Increasing numbers of headteachers from independent schools will join the state sector as academy principals, a leading private school head has predicted.
They will be drawn in by the opportunity to have a wider impact on their communities than is possible in private schools, said the Rev Tim Hastie- Smith the chairman of the Headmasters' and Headmistresses' Conference (HMC).
Mr Hastie-Smith, head of the independent Dean Close School in Cheltenham, is set to make the switch himself next September when he becomes the principal of Kettering Academy. "Many independent school heads would not have thought of doing this before," he said. "But if it works for me, then others could well consider it.
"It is exciting to go in and create a school in often quite challenging circumstances. The principal attraction is to serve in an institution that will become the engine of change for the whole community."
Mr Hastie-Smith said he would be inviting other heads from the HMC, which represents top-ranking schools including Eton College and Winchester College, to visit Kettering Academy to show them what was possible.
He said he was not worried about losing some of the current freedoms he enjoys in the private sector.
"Wherever you work, you are subject to certain constraints, they just manifest themselves in different ways," he said. "The most important thing is being answerable to pupils and parents, and that will stay the same."
Mr Hastie-Smith's move was brokered by Lord Adonis, the schools minister, who introduced him to Sir Ewan Harper, the chief executive of Kettering's academy sponsor, the United Learning Trust.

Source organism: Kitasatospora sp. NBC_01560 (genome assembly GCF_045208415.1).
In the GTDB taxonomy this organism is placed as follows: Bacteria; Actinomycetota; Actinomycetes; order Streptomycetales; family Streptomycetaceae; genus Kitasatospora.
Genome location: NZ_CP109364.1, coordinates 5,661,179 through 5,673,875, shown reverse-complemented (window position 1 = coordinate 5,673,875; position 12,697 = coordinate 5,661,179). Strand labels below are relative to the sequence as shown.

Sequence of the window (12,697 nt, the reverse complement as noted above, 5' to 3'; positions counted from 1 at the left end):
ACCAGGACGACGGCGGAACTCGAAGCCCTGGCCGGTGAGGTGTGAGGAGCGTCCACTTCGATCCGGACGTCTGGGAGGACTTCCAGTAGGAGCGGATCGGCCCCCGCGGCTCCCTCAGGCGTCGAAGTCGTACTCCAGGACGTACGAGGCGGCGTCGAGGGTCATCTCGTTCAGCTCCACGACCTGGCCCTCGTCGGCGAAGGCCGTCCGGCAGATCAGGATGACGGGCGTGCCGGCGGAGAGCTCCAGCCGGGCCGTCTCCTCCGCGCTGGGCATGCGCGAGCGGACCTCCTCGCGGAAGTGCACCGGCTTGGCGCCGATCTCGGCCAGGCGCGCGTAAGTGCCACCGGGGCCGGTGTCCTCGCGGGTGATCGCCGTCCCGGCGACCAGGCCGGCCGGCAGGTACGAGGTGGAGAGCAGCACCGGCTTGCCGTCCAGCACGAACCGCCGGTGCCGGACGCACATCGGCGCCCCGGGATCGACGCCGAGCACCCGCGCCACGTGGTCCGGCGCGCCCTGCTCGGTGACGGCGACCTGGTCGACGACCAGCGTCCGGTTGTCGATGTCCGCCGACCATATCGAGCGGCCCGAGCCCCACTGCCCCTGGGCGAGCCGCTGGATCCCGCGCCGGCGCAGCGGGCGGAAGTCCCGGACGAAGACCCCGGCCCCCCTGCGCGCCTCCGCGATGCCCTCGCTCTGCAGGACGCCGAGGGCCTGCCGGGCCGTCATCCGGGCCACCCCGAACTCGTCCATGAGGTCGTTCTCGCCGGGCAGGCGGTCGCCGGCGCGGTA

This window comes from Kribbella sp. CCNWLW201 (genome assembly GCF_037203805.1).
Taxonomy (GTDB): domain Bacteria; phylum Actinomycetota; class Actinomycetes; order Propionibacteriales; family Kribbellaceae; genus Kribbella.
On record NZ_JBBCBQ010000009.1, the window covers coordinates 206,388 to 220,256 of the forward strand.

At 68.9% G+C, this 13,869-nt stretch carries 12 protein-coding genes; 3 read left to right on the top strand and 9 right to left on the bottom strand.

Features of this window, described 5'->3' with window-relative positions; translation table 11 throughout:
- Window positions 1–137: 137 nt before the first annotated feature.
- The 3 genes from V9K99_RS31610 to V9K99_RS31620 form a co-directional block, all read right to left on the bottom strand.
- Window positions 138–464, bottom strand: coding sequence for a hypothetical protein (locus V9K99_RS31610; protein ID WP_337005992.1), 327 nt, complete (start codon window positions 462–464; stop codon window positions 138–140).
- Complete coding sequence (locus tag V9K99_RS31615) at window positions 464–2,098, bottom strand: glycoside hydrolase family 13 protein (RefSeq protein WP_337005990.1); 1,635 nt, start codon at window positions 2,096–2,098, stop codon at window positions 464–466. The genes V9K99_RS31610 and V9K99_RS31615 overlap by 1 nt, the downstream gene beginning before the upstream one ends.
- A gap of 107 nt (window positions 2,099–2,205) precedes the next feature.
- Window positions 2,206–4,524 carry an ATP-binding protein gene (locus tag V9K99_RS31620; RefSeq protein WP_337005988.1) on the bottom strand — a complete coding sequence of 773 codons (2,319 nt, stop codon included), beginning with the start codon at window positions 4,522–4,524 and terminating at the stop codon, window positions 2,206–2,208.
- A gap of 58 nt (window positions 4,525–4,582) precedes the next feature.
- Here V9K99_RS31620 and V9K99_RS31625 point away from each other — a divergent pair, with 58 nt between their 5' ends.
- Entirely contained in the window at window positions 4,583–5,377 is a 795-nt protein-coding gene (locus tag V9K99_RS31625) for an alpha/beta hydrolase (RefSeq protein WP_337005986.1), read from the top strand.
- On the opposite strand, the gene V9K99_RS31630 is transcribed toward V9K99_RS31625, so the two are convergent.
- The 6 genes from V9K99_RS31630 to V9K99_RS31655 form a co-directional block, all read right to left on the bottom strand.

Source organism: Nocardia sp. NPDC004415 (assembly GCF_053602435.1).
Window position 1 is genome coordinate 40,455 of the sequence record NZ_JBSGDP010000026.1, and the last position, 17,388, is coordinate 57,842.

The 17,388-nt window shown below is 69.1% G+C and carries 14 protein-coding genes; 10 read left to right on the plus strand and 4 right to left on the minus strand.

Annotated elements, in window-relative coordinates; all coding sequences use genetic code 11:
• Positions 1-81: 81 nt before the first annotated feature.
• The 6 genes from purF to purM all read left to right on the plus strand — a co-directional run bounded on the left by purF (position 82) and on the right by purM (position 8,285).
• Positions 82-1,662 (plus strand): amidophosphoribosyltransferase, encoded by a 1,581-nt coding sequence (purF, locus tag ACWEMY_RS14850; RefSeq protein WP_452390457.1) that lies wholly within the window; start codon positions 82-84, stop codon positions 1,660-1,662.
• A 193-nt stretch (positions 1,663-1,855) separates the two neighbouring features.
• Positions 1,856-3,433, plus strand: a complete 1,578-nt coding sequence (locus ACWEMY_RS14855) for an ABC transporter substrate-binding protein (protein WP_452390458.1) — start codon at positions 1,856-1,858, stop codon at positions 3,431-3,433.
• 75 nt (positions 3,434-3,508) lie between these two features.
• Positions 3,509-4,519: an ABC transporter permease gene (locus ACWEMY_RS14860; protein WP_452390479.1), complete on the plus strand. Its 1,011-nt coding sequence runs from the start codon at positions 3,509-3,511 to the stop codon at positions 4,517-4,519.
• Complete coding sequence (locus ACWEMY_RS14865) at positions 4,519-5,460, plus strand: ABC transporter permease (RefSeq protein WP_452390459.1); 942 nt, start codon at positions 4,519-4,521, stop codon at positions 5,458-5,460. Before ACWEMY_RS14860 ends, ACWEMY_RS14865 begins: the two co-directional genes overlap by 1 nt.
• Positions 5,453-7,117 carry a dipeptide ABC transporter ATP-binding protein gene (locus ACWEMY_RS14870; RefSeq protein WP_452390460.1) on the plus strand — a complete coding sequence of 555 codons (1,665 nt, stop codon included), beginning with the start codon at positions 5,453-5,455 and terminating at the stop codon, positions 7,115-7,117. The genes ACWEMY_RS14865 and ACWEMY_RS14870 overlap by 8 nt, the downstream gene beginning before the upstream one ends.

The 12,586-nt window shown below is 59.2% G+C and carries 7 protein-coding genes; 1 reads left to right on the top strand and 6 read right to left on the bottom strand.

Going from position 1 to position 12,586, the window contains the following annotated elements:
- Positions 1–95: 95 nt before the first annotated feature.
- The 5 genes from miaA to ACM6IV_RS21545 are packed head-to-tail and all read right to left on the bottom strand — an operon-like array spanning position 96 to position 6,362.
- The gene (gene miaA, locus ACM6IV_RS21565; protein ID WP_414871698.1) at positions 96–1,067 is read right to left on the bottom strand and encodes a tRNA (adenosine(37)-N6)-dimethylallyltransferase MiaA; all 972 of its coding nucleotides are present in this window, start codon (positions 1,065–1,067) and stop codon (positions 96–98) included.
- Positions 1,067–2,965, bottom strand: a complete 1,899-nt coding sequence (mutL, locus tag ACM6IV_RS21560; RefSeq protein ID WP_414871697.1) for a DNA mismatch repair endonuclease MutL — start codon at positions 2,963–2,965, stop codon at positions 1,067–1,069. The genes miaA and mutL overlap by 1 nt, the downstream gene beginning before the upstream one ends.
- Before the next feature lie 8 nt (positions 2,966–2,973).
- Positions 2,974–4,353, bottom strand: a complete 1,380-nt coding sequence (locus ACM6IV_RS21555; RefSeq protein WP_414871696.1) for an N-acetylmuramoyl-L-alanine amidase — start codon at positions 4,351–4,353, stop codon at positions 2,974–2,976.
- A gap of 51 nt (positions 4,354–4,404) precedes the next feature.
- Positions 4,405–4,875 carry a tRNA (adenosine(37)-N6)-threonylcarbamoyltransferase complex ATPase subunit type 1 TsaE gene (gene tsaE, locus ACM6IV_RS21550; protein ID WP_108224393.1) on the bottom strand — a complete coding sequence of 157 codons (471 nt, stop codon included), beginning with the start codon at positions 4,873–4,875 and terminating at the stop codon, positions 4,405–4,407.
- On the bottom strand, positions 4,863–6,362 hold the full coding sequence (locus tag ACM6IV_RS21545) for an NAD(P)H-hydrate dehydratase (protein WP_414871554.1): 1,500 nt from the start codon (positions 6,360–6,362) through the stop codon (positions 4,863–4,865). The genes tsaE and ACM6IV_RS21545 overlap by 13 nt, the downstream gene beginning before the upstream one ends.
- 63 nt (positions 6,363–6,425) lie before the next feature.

It is a significant coup for Lord Adonis, who has urged independent schools to become involved in the academies programme.
The United Learning Trust, the largest academy sponsor, has a record of recruiting heads from the independent sector.
Fiona Cordeaux, principal of Walthamstow Academy, was the former head of the independent St Dunstan's College in Lewisham, south-east London, and the Rev Peter Hullah, principal of Northampton Academy, is a former head of Chetham's School of Music in Manchester, also private.
Nick O'Sullivan, the principal of Havelock Academy in Grimsby, Lincolnshire, sponsored by Carphone Warehouse millionaire David Ross, is another to move from an independent school, as the former head of St Columba's College in St Albans, Hertforshire.
However, these moves are contrary to the general shift in the teaching population. Figures released by the Independent Schools Council earlier this year showed that increasing numbers of staff are moving the other way from the state sector into private schools. More new teachers coming out of initial teacher training are also going to private schools.
The HMC annual conference, which begins in London on Monday, will be told that schools do better when they are given more independence from red tape.
Alan Smithers, professor of education at Buckingham University, will present research analysing both the independent and state sectors. Prof Smithers has also analysed the results in the OECD Programme for International Student Assessment (Pisa) tests.
"It appears that those schools with greater freedoms do better regardless of socio-economic factors," said Mr Hastie-Smith. "Most teachers would agree that giving autonomy and freedom to schools, rather than prescribing what they should do is a good thing."
While independent school heads may be considering moving to the state sector, the tide of classroom teachers appears to be turning the other way.
- Teachers moving from state schools to independent schools:
2008: 2,116; 2007: 1,982
- Teachers moving from independent schools to state schools:
2008: 597; 2007: 598
- Net gain for the independent sector from state schools:
2008: 1,519; 2007: 1,384
- Teachers joining independent schools from initial teacher training courses:
2008: 677; 2007: 593
- Teachers joining independent schools from industry:
2008: 217; 2007: 186
Source: 2008 Independent Schools Council census.